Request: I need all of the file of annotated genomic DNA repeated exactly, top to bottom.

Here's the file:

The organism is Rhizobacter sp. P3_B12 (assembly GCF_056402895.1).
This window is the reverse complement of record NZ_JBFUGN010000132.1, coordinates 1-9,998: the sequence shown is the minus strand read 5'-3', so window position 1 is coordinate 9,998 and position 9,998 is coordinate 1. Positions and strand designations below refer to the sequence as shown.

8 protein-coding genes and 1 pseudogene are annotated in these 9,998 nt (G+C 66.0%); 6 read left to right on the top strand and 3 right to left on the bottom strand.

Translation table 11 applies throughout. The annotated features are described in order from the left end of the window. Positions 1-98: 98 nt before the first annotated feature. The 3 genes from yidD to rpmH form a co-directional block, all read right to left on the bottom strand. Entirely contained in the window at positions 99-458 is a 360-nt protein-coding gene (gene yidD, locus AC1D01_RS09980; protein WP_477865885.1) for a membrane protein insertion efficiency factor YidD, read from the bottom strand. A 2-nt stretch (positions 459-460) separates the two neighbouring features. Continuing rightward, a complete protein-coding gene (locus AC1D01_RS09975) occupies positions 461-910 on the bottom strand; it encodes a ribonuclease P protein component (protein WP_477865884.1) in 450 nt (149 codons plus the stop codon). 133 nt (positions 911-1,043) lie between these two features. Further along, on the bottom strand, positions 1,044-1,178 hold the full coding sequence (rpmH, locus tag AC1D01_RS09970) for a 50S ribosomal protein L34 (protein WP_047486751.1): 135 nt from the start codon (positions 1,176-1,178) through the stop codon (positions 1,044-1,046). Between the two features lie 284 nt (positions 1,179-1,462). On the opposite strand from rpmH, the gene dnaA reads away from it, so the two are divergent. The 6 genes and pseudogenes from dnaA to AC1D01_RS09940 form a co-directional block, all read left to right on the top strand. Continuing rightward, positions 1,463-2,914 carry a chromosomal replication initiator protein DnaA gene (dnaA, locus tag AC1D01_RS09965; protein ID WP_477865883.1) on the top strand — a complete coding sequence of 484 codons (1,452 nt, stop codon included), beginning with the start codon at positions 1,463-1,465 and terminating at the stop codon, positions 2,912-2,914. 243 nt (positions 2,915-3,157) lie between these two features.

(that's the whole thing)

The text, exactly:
The organism is Rhizobacter sp. P3_B12 (assembly GCF_056402895.1).
This window is the reverse complement of record NZ_JBFUGN010000132.1, coordinates 1-9,998: the sequence shown is the minus strand read 5'-3', so window position 1 is coordinate 9,998 and position 9,998 is coordinate 1. Positions and strand designations below refer to the sequence as shown.

8 protein-coding genes and 1 pseudogene are annotated in these 9,998 nt (G+C 66.0%); 6 read left to right on the top strand and 3 right to left on the bottom strand.

Translation table 11 applies throughout. The annotated features are described in order from the left end of the window. Positions 1-98: 98 nt before the first annotated feature. The 3 genes from yidD to rpmH form a co-directional block, all read right to left on the bottom strand. Entirely contained in the window at positions 99-458 is a 360-nt protein-coding gene (gene yidD, locus AC1D01_RS09980; protein WP_477865885.1) for a membrane protein insertion efficiency factor YidD, read from the bottom strand. A 2-nt stretch (positions 459-460) separates the two neighbouring features. Continuing rightward, a complete protein-coding gene (locus AC1D01_RS09975) occupies positions 461-910 on the bottom strand; it encodes a ribonuclease P protein component (protein WP_477865884.1) in 450 nt (149 codons plus the stop codon). 133 nt (positions 911-1,043) lie between these two features. Further along, on the bottom strand, positions 1,044-1,178 hold the full coding sequence (rpmH, locus tag AC1D01_RS09970) for a 50S ribosomal protein L34 (protein WP_047486751.1): 135 nt from the start codon (positions 1,176-1,178) through the stop codon (positions 1,044-1,046). Between the two features lie 284 nt (positions 1,179-1,462). On the opposite strand from rpmH, the gene dnaA reads away from it, so the two are divergent. The 6 genes and pseudogenes from dnaA to AC1D01_RS09940 form a co-directional block, all read left to right on the top strand. Continuing rightward, positions 1,463-2,914 carry a chromosomal replication initiator protein DnaA gene (dnaA, locus tag AC1D01_RS09965; protein ID WP_477865883.1) on the top strand — a complete coding sequence of 484 codons (1,452 nt, stop codon included), beginning with the start codon at positions 1,463-1,465 and terminating at the stop codon, positions 2,912-2,914. 243 nt (positions 2,915-3,157) lie between these two features.